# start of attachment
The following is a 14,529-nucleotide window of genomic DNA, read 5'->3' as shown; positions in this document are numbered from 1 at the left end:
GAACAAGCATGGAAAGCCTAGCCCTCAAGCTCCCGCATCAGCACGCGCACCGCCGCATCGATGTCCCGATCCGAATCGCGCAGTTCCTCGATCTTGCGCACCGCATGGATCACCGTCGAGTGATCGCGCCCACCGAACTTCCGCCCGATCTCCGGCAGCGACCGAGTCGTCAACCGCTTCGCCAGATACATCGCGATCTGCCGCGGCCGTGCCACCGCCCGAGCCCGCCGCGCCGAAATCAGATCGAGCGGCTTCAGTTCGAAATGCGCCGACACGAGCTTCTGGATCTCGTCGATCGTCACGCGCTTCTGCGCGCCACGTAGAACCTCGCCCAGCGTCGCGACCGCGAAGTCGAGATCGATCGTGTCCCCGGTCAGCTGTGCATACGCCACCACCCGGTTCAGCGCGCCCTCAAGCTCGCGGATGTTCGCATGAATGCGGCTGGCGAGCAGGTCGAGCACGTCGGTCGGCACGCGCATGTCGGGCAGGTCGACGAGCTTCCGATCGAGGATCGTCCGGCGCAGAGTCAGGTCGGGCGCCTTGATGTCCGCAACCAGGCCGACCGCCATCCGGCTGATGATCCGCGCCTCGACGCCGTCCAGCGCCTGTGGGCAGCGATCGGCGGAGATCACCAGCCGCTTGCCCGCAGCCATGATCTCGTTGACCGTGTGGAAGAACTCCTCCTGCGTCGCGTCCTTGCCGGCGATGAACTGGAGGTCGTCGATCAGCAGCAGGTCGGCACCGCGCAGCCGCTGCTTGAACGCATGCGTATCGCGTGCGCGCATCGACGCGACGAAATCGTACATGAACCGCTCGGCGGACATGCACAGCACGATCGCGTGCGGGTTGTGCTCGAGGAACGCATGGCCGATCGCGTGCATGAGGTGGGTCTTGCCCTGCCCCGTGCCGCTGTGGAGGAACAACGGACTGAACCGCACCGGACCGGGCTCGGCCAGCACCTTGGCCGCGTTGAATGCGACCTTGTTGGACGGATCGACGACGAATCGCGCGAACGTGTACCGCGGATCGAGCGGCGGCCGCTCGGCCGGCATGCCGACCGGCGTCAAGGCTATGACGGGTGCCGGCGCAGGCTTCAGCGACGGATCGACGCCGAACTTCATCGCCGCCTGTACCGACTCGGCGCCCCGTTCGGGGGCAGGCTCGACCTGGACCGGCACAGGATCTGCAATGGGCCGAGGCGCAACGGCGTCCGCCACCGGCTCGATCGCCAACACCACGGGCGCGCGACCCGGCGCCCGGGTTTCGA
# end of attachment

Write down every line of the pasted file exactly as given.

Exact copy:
The following is a 14,529-nucleotide window of genomic DNA, read 5'->3' as shown; positions in this document are numbered from 1 at the left end:
GAACAAGCATGGAAAGCCTAGCCCTCAAGCTCCCGCATCAGCACGCGCACCGCCGCATCGATGTCCCGATCCGAATCGCGCAGTTCCTCGATCTTGCGCACCGCATGGATCACCGTCGAGTGATCGCGCCCACCGAACTTCCGCCCGATCTCCGGCAGCGACCGAGTCGTCAACCGCTTCGCCAGATACATCGCGATCTGCCGCGGCCGTGCCACCGCCCGAGCCCGCCGCGCCGAAATCAGATCGAGCGGCTTCAGTTCGAAATGCGCCGACACGAGCTTCTGGATCTCGTCGATCGTCACGCGCTTCTGCGCGCCACGTAGAACCTCGCCCAGCGTCGCGACCGCGAAGTCGAGATCGATCGTGTCCCCGGTCAGCTGTGCATACGCCACCACCCGGTTCAGCGCGCCCTCAAGCTCGCGGATGTTCGCATGAATGCGGCTGGCGAGCAGGTCGAGCACGTCGGTCGGCACGCGCATGTCGGGCAGGTCGACGAGCTTCCGATCGAGGATCGTCCGGCGCAGAGTCAGGTCGGGCGCCTTGATGTCCGCAACCAGGCCGACCGCCATCCGGCTGATGATCCGCGCCTCGACGCCGTCCAGCGCCTGTGGGCAGCGATCGGCGGAGATCACCAGCCGCTTGCCCGCAGCCATGATCTCGTTGACCGTGTGGAAGAACTCCTCCTGCGTCGCGTCCTTGCCGGCGATGAACTGGAGGTCGTCGATCAGCAGCAGGTCGGCACCGCGCAGCCGCTGCTTGAACGCATGCGTATCGCGTGCGCGCATCGACGCGACGAAATCGTACATGAACCGCTCGGCGGACATGCACAGCACGATCGCGTGCGGGTTGTGCTCGAGGAACGCATGGCCGATCGCGTGCATGAGGTGGGTCTTGCCCTGCCCCGTGCCGCTGTGGAGGAACAACGGACTGAACCGCACCGGACCGGGCTCGGCCAGCACCTTGGCCGCGTTGAATGCGACCTTGTTGGACGGATCGACGACGAATCGCGCGAACGTGTACCGCGGATCGAGCGGCGGCCGCTCGGCCGGCATGCCGACCGGCGTCAAGGCTATGACGGGTGCCGGCGCAGGCTTCAGCGACGGATCGACGCCGAACTTCATCGCCGCCTGTACCGACTCGGCGCCCCGTTCGGGGGCAGGCTCGACCTGGACCGGCACAGGATCTGCAATGGGCCGAGGCGCAACGGCGTCCGCCACCGGCTCGATCGCCAACACCACGGGCGCGCGACCCGGCGCCCGGGTTTCGA